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ZAP approves zoning for Stratus apartments in SW Austin

Thursday, February 21, 2008 by Austin Monitor

The Zoning and Platting Commission has endorsed a zoning change for 33 acres of land on Amarra Drive near Southwest Parkway and Barton Creek Boulevard. Owner Stratus Properties is seeking to develop the lot with a 215-unit apartment complex under MF-1 zoning.

 

The review by the Neighborhood Planning and Zoning Department supported the request for MF-1 since there are several factors limiting potential development on the site. “This will comply with the Save Our Springs Ordinance, which limits impervious cover to 20 percent,” said Wendy Rhoades with NPZD. “It is also subject to Hill Country Roadway restrictions, and there are height limits and a vegetative buffer that is required in proximity to Southwest Parkway. There are also steep slopes on the property which also will limit development.”

 

The lot has been zoned development reserve (DR) since it was annexed into the city limits more than 20 years ago.

 

Representatives of the Save Barton Creek Association and the Sierra Club opposed the requested zoning, and sought to have the case postponed indefinitely. Kedron Touvell, representing SBCA, told Commissioners the entire project should be placed on hold while the city drafted new land use regulations for the area.

 

“We need a focused effort to assess and integrate low impact development methods for developing environmentally vulnerable sites,” Touvell said. “These improved methods are part of the Planning Commission’s work plan for 2008.”

 

Touvell also said additional study was needed of the impact of development in the neighborhood. “SBCA recommends against up-zoning from DR until the city provides land use planners and policy makers the tools and data to understand the bottom line for cumulative development in the area,” he said. “We need this information to reach a workable sense of the capacity and sustainability limits for the area.”

 

However, Stratus Properties’ agent attorney Steve Drenner said it would be unreasonable to ask his client to wait for a re-write of the city code or the conclusion of a study that has not even begun.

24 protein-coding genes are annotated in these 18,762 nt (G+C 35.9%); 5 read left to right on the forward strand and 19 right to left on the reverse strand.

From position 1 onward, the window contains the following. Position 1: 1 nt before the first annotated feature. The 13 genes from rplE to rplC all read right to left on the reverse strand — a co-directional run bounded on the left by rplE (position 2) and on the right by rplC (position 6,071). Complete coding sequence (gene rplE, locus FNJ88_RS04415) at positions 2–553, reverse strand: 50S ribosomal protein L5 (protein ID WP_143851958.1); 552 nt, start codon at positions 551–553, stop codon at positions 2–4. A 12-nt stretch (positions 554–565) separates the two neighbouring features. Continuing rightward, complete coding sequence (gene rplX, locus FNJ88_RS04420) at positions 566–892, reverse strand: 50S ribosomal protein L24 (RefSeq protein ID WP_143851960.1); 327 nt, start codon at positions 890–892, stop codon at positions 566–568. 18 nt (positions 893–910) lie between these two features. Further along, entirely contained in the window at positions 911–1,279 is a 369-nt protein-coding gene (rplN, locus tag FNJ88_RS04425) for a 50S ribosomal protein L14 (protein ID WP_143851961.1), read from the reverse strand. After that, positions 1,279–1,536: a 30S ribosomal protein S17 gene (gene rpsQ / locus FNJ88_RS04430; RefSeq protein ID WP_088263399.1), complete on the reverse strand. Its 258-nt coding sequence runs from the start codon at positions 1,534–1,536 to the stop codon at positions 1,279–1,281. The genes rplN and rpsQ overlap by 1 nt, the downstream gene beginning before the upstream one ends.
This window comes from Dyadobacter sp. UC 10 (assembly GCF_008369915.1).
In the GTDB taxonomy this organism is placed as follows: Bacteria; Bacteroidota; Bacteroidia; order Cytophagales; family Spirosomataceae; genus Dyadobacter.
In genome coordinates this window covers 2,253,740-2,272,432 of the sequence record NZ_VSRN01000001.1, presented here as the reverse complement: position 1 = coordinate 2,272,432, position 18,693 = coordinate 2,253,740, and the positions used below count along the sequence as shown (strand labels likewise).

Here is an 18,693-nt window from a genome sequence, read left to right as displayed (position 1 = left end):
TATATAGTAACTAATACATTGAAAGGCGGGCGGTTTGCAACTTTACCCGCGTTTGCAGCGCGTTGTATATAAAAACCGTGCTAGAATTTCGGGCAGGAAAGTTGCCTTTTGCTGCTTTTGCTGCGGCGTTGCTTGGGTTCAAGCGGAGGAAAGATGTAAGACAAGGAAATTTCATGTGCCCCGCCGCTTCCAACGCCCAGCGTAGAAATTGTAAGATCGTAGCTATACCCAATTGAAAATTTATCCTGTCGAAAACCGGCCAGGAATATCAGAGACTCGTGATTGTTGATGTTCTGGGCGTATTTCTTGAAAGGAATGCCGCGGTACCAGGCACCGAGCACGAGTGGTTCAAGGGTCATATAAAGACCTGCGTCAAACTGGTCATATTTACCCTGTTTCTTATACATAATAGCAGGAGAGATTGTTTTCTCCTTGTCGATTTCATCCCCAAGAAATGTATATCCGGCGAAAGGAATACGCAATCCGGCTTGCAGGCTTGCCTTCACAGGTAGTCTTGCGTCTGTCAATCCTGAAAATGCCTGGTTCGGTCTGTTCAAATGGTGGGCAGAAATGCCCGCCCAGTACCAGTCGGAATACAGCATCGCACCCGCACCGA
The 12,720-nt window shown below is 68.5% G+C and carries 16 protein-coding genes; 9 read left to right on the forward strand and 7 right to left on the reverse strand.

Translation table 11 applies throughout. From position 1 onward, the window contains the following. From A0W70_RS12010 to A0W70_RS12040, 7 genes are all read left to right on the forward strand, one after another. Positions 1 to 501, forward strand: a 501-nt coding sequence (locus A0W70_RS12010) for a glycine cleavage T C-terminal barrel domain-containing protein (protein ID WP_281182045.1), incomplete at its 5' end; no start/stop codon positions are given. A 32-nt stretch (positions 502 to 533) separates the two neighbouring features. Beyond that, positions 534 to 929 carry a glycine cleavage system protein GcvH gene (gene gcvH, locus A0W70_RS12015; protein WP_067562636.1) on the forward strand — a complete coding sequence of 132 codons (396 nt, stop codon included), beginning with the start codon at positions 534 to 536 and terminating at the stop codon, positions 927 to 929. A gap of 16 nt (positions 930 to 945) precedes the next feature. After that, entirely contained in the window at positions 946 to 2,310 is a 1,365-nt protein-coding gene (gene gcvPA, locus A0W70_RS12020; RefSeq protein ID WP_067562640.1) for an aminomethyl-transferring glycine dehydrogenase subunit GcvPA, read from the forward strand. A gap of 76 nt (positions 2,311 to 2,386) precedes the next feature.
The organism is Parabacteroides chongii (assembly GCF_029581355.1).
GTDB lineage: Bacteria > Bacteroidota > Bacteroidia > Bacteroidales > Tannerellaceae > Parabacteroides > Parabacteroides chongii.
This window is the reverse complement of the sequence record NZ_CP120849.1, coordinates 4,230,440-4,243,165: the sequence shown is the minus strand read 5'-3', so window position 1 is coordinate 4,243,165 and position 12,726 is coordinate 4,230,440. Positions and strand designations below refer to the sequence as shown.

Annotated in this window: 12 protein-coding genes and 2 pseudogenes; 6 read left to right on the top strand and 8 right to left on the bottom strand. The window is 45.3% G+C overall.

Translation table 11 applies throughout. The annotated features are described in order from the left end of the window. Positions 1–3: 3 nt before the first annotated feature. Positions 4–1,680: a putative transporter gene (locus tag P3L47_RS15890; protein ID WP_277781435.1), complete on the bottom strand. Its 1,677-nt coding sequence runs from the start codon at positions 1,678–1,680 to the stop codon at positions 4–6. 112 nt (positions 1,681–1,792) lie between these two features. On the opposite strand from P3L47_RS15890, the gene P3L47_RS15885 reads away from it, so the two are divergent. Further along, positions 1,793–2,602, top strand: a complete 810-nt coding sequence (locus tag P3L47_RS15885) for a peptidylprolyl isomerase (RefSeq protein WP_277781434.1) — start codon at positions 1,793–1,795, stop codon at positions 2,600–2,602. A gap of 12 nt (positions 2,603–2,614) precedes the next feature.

“What they are really asking us to do is to wait until a large portion…if not all…of this watershed is restudied. I’m aware of no formal process where that has even begun,” he said. “They are also asking us to wait until some new strategy of development…’low-impact development’…which I think means a lot of different things to different people, can be analyzed and potentially turned into code.”

 

After the commission declined to postpone the case, other SBCA members argued that developing the 33-acre tract with 215 units would bring too much density to the site and too much traffic to the surrounding neighborhood.

 

“There are beautiful, beautiful, beautiful homes in the area now. They are estates,” said Pam Thompson. “It is not out of keeping for this to be an area where there are estates instead of apartments. And I think if you could keep the trips per day down, it would be very helpful.”

 

But Drenner argued that the 215 units planned for the site would be clustered in the two flat areas on the tract, while developing the site with single-family homes would require construction on slopes that could be more environmentally harmful. The requested zoning of MF-1, he said, was compatible with other zoning along Southwest Parkway.

 

“You see a mix of more intensive uses including LR, GR, SF-6, LO. I think a fair look at this map would suggest MF-1 is a low-intensity use for Southwest Parkway,” he said. “We thought we were picking something that would be non-controversial because it would be low-impact.”

 

The commission endorsed the requested change on a vote of 6-0, capping the number of units at 215 and limiting the site to 2,000 trips per day through a conditional overlay. Since the property is along a road designated as a Hill Country Roadway, the site plan for the project will eventually have to be brought before the ZAP for approval.

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